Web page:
Louie Bellson, the drummer whose career began in the late 1930s and continued until he was hospitalized due to a broken hip received in a fall last November, died at his Los Angeles home Feb. 14. The cause of death was complications from Parkinson’s disease; Bellson had been transferred to a rehabilitation facility in Los Angeles in late January. In addition to his work as a musician, Bellson was also a tireless educator, holding drum clinics at schools and music shops. A vice president of the Remo drum company, Bellson is credited as the creator of the double bass drum setup. He was 84.
The man who Duke Ellington reportedly called “not only the world’s greatest drummer…(but also) the world’s greatest musician,” performed behind dozens of the greatest artists of the 20th century, and also recorded and performed as a leader and co-leader. According to his Web site, Bellson can be heard on recordings by Ellington, Count Basie, Benny Goodman, Tommy Dorsey, Harry James, Woody Herman, Sarah Vaughan, Ella Fitzgerald, Oscar Peterson, Dizzy Gillespie, Louie Armstrong, Lionel Hampton, James Brown, Sammy Davis Jr., Tony Bennett, Mel Torme, Joe Williams, Wayne Newton and Bellson’s late wife, Pearl Bailey.
Born Luigi Paulino Alfredo Francesco Antonio Balassoniin Rock Falls, Ill. on July 6, 1924, Louie Bellson began playing the drums at age 3. After winning a Gene Krupa drumming contest at 17, Bellson’s career took off in earnest in 1942 when he starred in the film The Power Girl with Goodman and singer Peggy Lee. He remained with Goodman until 1946, followed by stays with Dorsey, James and then Ellington. He also toured with Norman Granz’s all-star Jazz at the Philharmonic.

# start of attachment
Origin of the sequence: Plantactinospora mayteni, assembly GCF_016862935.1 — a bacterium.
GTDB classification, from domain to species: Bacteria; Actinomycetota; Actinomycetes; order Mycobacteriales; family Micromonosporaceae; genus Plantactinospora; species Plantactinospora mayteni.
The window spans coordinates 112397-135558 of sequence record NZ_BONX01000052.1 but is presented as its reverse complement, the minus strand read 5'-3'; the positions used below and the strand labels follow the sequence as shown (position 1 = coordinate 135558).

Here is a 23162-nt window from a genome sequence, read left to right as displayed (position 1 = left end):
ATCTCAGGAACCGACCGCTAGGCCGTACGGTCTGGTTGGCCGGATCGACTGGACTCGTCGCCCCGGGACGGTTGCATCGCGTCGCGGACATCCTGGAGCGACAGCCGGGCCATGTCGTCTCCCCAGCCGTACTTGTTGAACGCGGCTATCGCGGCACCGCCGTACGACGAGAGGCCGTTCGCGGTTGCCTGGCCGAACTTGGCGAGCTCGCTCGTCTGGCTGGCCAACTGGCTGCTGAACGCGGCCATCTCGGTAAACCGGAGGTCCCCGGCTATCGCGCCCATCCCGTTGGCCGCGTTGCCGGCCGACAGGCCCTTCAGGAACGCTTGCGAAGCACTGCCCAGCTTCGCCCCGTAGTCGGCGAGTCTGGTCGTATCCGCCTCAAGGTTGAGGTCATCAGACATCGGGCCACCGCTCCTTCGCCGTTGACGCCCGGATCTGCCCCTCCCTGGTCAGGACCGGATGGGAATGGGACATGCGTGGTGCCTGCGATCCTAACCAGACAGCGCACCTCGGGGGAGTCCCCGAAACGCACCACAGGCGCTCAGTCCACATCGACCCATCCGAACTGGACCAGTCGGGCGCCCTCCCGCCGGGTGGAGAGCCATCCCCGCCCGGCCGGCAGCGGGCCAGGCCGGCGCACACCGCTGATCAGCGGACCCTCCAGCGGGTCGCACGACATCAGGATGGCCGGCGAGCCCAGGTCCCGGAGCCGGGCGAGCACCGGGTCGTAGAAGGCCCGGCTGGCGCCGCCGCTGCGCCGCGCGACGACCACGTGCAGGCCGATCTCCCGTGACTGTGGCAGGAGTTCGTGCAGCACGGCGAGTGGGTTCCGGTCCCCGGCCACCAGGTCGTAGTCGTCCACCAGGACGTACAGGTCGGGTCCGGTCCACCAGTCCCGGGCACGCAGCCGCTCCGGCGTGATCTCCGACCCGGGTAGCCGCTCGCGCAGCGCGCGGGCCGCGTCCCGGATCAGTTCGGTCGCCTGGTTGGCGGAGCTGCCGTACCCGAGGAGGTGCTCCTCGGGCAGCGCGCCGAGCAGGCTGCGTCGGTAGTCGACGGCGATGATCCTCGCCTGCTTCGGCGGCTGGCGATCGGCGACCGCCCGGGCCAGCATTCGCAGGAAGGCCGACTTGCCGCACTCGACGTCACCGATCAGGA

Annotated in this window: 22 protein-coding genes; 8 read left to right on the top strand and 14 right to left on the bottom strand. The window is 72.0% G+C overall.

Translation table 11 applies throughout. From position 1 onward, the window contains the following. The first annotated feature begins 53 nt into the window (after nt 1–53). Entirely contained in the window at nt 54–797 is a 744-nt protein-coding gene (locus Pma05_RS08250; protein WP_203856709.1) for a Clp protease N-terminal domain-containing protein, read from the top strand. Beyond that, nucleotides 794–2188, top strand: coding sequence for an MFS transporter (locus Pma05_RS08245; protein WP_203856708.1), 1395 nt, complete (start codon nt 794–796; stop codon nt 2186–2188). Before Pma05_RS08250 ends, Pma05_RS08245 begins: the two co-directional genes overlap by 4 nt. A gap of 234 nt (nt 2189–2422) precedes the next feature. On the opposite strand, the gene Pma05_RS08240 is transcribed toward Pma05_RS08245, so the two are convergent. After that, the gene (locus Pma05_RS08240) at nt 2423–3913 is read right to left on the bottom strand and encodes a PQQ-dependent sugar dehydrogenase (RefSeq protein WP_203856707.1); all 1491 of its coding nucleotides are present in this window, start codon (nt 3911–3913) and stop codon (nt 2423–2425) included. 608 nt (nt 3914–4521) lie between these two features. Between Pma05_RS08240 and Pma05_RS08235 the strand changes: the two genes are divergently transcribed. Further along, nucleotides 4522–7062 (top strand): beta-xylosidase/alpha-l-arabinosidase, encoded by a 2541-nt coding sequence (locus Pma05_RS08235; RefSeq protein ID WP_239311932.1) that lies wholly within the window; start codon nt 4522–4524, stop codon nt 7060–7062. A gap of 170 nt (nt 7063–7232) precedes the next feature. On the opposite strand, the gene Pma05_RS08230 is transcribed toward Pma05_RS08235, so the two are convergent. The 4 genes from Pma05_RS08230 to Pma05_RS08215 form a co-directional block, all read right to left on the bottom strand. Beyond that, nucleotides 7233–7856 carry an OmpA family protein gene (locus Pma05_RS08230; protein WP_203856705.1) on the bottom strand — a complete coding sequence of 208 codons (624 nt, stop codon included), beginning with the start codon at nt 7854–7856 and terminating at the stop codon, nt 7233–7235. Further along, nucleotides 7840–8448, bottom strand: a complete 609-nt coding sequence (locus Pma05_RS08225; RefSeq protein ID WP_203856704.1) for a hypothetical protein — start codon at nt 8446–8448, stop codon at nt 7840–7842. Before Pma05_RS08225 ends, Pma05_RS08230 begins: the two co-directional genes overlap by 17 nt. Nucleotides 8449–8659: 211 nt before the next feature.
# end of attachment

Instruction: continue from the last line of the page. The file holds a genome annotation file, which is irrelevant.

Louie & Clark Expedition, Vol. 2, was a 2007 collaboration with trumpeter Clark Terry for the Percussion Power label.
A powerful and melodic soloist (see him at work on YouTube), Bellson was also a talented and prolific composer with more than 1,000 writing credits-his pieces “Skin Deep” and “The Hawk Talks” were performed by the Ellington orchestra.
Bellson married singer Bailey in 1952 and they remained together until her death in 1990. He also toured with her and served as her musical director. Among his many accomplishments, Bellson was a six-time Grammy nominee, the recipient of the Living Jazz Legend Award from the Kennedy Center, and the recipient of an American Jazz Masters Award from the National Endowment for the Arts (in 1994). He was awarded four honorary doctoral degrees from Northern Illinois University, Denison University, Augustana College and DePaul University, and authored more than a dozen books on drumming and percussion.